The land of the impossible possible

Nepal is a small, landlocked, mountainous country sandwiched between India to the south and China to the north. This sentence actually explains quite a bit about Nepal’s present situation. Its mountainous nature includes Sagarmatha, also known as Mt. Everest, Annapurna and many other magnificent peaks of the Himalayas (the trek Glenn, Keith and I are … More The land of the impossible possible

The Back of Bagan

It was Election Day here. We saw long lines at voting stations throughout the day and met many Myanmarians proudly displaying their inked pinky finger demonstrating that they voted. There was excitement and joy in the air! ¬†See Clem’s recent entry for much more. Bagan is an enchanting place. Think of it as a huge … More The Back of Bagan

Down the Irrawaddy

   Early this morning six of us said our goodbyes to our nine other travel compatriots as they started their long journey home. We, however, climbed aboard a good sized boat just north of Mandalay and set out on a ten hour cruise down the Irrawaddy River to Bagan, my Myanmar’s ancient city of pagodas. … More Down the Irrawaddy

The hopes of a nation

It’s a right we take for granted and often treat casually or even neglect–the right to vote AND the right to have that vote counted fairly. In Myanmar, however, voting has been a hollow right until very recently, stymied again and again by a power-monopolizing military dictatorship. In her early forties, Aung San Suu Kyi, … More The hopes of a nation

The Dogs of Myanmar

¬†Buddha said: “Harm neither any human being nor any other living thing.” They are everywhere you look. Lying on the road. Roaming in the swirl of children playing in school yards. Sprawled out on the shaded tiles of every pagoda. Curled up on stream banks next to roadside shanties and shops. They are on every … More The Dogs of Myanmar

Myanmar is very far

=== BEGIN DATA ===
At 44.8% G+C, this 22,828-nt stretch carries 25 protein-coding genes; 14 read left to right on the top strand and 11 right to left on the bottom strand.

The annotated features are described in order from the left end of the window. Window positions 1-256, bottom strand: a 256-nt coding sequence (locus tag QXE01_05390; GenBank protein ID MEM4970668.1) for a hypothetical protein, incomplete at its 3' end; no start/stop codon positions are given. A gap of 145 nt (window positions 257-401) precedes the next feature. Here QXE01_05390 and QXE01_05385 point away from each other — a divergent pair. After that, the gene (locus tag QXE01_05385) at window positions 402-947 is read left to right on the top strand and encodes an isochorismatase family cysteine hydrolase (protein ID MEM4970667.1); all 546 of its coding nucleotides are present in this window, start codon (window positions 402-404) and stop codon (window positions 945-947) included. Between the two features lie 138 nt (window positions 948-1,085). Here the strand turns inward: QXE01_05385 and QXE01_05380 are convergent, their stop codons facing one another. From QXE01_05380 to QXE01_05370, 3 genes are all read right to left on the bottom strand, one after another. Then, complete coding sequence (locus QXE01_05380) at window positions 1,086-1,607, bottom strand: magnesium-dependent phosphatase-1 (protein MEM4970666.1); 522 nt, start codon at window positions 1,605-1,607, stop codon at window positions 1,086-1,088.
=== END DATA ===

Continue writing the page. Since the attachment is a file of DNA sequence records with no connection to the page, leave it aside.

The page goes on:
To be sung to the tune of Bill Harley’s Zanzibar: Refrain: Myanmar, Myanmar Myanmar is very far The hills are green, the clouds are puffy, The people are not very stuffy. Refrain They laugh and greet you with a smile, Wearing longyis is their style. Refrain Pagodas sprout from every hill, And Buddhas are more … More Myanmar is very far

Leaving Hsipaw

Leaving Hsipaw As we load up our taxis we take one more look out over the rice patties. Our stay at Mr. Charles by the river has been a great respite from the hot busy days of teaching. We are now ready for our long drive back to Mandalay. The road is quite impressive. It … More Leaving Hsipaw

The last three days

Wi-Fi and/or electricity has been spotty the last three days, so here is a brief summary: On Monday, we bade a teary farewell to our students and headed into Mandalay for a joyous reunion with our other teams at a teashop. Although each team’s experiences was somewhat different because of our location and school, our … More The last three days

The Burma Road

We left Mandalay during this morning’s rush hour, heading northeast on the Burma Road toward the Shan State. The Burma Road was built in the late 1930’s to serve trade between Burma and China. It continues to be a main artery out of Mandalay. The road is swarming with vehicles. As our tour bus moves … More The Burma Road